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Wednesday, April 4, 2012

Five Favorite Dancefloor Tracks From S.F. Party Photographers

Posted By on Wed, Apr 4, 2012 at 10:21 AM

Alexandra Mae hanging out at Haçeteria
  • Alexandra Mae hanging out at Haçeteria

Whereas previous editions of Signal to Noise have focused on DJs and producers, this time around we're putting the spotlight on the musical tastes of party photographers. Highly opinionated about music, these are the people behind the lens at some of your favorite events. Read on -- you just might hear one of these songs the next time you're out having your picture snapped.

1. Alexandra Mae Munson, photographer at Haçeteria

"We Made This Jack," by Social Disco Club

"We Made this Jack" seamlessly emulates that classic Chicago and early-90s jackin' sound that has become the bread and butter of Haçeteria. It never fails to pack the floor and get booties bouncin' (mine included). Complete with fast-hitting high hats, and whimsical lyrics, this song is almost as fun to sing as it is to dance to. Not to mention that people love getting their pictures taken when this song drops. With references to all the jackers in Europe and all the jackers in Heaven, this little track is packed with a surprising amount of house history current and past, which I am sure appeals to all of my fellow house music nerds. I personally can't get over that Legowelt shout-out!

2. Raynie Alexandria Vratari, Cudunko Photography

"Hush Up Riddim," by I.D. Baobinga

I absolutely adore this track. I first heard it back in 2010 I think, when my good friend Chris (DJ Manitous) played it out and I instantly got chills sent down my back. It was one of those moments where I left whatever conversation I was in the middle of to hound him for the name of it. Its bass levels are pure perfection and all those sounds winding up and down in between are otherworldly. I just think it's one of the most badass beats ever, and anytime I hear [it] on the dancefloor, I end up looking like I'm at church: hands in the air, getting my praise on.

3. Hawa Arsala, freelancer and resident photographer at Future | Perfect

"Azz Everywhere," by Big Freedia

I wracked my brain trying to be thoughtful about "hot dance tracks" I've been listening to lately, but really the stuff that moves bodies the most requires zero brain power. So I went directly to the song that will have me bent over in a second flat, no matter how much equipment I'm toting. When I hear this song, I access secret powers in my pelvic cradle and unlock the bounce inside an otherwise totally inoffensive frame. My fascination with bounce music, and Big Freedia specifically, is not just the energetic sound, but the feeling of experiencing culture in a ritual way. You can catch me at Future | Perfect offending the dancefloor with some back-end aerobics if this tune drops -- hands on the speaker.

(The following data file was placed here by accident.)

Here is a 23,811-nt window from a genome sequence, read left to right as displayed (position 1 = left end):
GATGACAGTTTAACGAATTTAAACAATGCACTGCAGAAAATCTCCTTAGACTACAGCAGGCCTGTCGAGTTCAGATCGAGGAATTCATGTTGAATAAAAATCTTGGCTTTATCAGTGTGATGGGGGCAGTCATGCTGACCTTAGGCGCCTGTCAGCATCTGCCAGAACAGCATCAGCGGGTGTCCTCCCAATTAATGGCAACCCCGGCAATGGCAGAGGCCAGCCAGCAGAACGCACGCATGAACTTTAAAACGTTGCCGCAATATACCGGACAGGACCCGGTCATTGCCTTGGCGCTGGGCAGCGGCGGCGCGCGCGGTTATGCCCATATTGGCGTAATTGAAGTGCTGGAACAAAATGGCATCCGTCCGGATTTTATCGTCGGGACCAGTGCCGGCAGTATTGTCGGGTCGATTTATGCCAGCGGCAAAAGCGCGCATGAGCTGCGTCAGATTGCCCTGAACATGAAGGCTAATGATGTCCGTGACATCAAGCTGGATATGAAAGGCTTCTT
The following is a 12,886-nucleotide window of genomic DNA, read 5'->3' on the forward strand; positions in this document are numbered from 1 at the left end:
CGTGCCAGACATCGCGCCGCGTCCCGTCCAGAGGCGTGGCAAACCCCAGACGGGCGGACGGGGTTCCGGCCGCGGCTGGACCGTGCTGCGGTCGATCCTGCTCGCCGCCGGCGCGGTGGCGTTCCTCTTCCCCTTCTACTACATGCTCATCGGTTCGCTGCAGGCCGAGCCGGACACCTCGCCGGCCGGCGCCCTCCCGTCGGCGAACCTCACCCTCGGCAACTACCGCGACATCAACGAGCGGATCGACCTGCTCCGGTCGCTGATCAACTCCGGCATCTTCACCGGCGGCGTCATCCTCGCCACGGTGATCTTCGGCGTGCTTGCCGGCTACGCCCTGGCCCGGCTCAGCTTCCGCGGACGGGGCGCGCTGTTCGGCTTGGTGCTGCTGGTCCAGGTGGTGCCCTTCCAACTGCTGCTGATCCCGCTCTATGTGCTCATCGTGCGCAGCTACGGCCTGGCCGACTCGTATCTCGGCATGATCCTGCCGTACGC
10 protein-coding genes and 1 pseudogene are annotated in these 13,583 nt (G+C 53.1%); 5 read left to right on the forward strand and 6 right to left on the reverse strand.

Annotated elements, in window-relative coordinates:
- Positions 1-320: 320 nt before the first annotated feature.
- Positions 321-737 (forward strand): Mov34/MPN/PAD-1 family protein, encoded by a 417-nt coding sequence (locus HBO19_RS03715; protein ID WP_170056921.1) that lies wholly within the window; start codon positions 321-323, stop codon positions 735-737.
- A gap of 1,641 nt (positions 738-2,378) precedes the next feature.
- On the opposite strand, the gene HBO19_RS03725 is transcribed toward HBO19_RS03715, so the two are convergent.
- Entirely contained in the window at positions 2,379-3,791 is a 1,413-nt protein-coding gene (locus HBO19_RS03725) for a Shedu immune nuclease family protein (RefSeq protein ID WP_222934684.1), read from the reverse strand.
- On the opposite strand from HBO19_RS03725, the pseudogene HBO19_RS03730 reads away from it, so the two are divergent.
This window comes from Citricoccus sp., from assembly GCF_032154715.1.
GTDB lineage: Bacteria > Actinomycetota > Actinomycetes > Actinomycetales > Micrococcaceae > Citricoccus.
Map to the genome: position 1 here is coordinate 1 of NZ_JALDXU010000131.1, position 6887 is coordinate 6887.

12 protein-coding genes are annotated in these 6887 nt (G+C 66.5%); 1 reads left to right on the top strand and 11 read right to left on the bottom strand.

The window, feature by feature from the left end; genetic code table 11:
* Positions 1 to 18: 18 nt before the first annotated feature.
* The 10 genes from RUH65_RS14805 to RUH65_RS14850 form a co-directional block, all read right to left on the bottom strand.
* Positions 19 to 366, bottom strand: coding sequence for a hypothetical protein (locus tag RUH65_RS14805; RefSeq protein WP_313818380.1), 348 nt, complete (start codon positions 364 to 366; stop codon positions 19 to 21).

4. Astra Brinkman, freelance photographer

"Past Midnight (Daniel Bortz Remix)," by Cadillac

I understand that the beauty of art and music is that it's a reflection of the time that births it, but I've come to realize that the best kind of dance music leaves me feeling nostalgic. Or like I've just conquered a mountain after days of seeking to reach the summit. I'm pretty picky about what I groove to -- I seek out certain tempos and melodic lines, so when I find something I can sink my teeth into, it's typically something with a lot of layered subtleties and progression. This song is no exception: it's a deep house throwback that reminds me of open, airy textures a la Nathan Fake, and it's slow and steady like some of my favorite Diskjokke or Lindstrom pieces.

5. Avalon Emerson, photographer for Lost in the Night

"Heartstones," by The Party Bros.

There aren't too many musical cliches that I go hook line and sinker for. One of them however is a massive, reverbed-to-hell clap on the two and four. Another is a chugging, key-filtered Juno bassline. And, I suppose, a wild '80s lead saxophone solo is another thing that makes me weak in the knees. The Party Bros. out of DC, nail all of 'em with their "Heartstones" track from late last year. It sounds like Daft Punk on lean.

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